McALLEN — Facing threats of gang violence, Yaritza Mejia and her two young daughters fled San Pedro Sula, Honduras, in May 2017 and embarked on a yearlong journey to a place where they could start over: the United States.
The family spent time at migrant shelters across Mexico but didn’t stay too long, fearing that — as migrants — they would be a target for the cartels. So on April 8, the 24-year-old single mother turned herself and her children in at the McAllen-Hidalgo-Reynosa International Bridge.
By this time, 9-year-old Ashely and 5-year-old Lissy were now joined by 5-month-old Oscar, who was born late last year in Monterrey.
Mejia and her children were released from a detention facility Wednesday and dropped off at McAllen’s bus station. Soon after, they found themselves at the Humanitarian Respite Center, which is operated by Catholic Charities of the Rio Grande Valley, uncertain of where to go next while they await their April 18 hearing before an immigration judge.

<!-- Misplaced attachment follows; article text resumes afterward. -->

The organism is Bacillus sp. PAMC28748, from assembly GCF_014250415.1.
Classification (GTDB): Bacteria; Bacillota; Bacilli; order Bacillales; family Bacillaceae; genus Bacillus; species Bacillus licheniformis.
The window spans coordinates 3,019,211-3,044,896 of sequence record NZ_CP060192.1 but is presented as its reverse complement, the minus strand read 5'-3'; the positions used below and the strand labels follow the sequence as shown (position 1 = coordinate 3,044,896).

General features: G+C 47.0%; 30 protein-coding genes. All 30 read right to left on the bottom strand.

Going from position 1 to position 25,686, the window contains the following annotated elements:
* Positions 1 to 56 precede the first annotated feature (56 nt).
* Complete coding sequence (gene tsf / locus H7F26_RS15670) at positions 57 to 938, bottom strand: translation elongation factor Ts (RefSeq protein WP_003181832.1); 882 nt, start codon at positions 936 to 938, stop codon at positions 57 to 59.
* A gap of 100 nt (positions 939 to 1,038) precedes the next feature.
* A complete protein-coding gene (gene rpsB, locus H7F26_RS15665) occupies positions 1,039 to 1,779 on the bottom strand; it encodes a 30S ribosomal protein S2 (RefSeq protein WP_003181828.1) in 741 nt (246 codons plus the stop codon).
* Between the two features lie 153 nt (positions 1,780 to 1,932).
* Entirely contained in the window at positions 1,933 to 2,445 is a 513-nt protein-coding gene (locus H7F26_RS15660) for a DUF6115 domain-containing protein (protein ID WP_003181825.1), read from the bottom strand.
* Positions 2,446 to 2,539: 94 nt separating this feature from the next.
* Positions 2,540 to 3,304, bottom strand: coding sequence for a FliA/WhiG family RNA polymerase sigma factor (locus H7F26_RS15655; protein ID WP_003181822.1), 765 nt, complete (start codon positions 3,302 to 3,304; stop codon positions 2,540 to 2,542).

The Mejias are one of many Honduran families recently apprehended while crossing the U.S.-Mexico border. The number of Hondurans apprehended by Border Patrol increased by 66 percent from December 2017 to March of this year, according to the Washington Office on Latin America (WOLA).
While apprehension numbers usually spike in the spring — giving rise to what President Donald Trump has deemed a “surge” in illegal crossings — the only real difference this year is the increase in Honduran migrants, said Adam Isacson, director of WOLA’s Defense Oversight program.
Despite a 37 percent increase in apprehensions from February to March of this year, the first six months of fiscal year 2018 (which began in October) still saw 34,000 fewer apprehensions than the same time frame in the previous fiscal year.
“The (apprehension) numbers through March are the highest so far in the Trump administration, but so far don’t rise above what’s seasonal; the only thing new is the Hondurans,” Isacson said, calling the increase “a mini surge of Hondurans.”